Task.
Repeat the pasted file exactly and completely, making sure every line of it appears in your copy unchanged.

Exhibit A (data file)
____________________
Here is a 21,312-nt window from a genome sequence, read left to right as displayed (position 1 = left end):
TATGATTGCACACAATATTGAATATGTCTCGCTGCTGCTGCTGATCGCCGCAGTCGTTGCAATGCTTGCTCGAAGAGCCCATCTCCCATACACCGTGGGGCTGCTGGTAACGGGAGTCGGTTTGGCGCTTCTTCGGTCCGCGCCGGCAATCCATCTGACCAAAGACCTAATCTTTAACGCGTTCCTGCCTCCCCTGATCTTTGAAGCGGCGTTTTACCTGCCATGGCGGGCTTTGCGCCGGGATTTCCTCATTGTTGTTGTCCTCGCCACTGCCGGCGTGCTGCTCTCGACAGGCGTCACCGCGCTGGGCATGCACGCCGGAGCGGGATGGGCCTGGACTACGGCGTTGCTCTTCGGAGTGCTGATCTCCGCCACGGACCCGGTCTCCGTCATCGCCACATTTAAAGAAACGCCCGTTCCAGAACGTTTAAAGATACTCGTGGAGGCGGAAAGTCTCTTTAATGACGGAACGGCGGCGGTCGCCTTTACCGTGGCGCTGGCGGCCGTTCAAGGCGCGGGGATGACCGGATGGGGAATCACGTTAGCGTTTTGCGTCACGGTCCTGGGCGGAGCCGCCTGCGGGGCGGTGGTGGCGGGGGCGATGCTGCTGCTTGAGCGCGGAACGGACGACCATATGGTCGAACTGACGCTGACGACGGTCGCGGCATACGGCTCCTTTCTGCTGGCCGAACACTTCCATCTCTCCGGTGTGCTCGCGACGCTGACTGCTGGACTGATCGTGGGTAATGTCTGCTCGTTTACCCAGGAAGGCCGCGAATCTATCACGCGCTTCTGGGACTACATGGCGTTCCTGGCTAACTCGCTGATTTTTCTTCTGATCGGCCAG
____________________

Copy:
Here is a 21,312-nt window from a genome sequence, read left to right as displayed (position 1 = left end):
TATGATTGCACACAATATTGAATATGTCTCGCTGCTGCTGCTGATCGCCGCAGTCGTTGCAATGCTTGCTCGAAGAGCCCATCTCCCATACACCGTGGGGCTGCTGGTAACGGGAGTCGGTTTGGCGCTTCTTCGGTCCGCGCCGGCAATCCATCTGACCAAAGACCTAATCTTTAACGCGTTCCTGCCTCCCCTGATCTTTGAAGCGGCGTTTTACCTGCCATGGCGGGCTTTGCGCCGGGATTTCCTCATTGTTGTTGTCCTCGCCACTGCCGGCGTGCTGCTCTCGACAGGCGTCACCGCGCTGGGCATGCACGCCGGAGCGGGATGGGCCTGGACTACGGCGTTGCTCTTCGGAGTGCTGATCTCCGCCACGGACCCGGTCTCCGTCATCGCCACATTTAAAGAAACGCCCGTTCCAGAACGTTTAAAGATACTCGTGGAGGCGGAAAGTCTCTTTAATGACGGAACGGCGGCGGTCGCCTTTACCGTGGCGCTGGCGGCCGTTCAAGGCGCGGGGATGACCGGATGGGGAATCACGTTAGCGTTTTGCGTCACGGTCCTGGGCGGAGCCGCCTGCGGGGCGGTGGTGGCGGGGGCGATGCTGCTGCTTGAGCGCGGAACGGACGACCATATGGTCGAACTGACGCTGACGACGGTCGCGGCATACGGCTCCTTTCTGCTGGCCGAACACTTCCATCTCTCCGGTGTGCTCGCGACGCTGACTGCTGGACTGATCGTGGGTAATGTCTGCTCGTTTACCCAGGAAGGCCGCGAATCTATCACGCGCTTCTGGGACTACATGGCGTTCCTGGCTAACTCGCTGATTTTTCTTCTGATCGGCCAG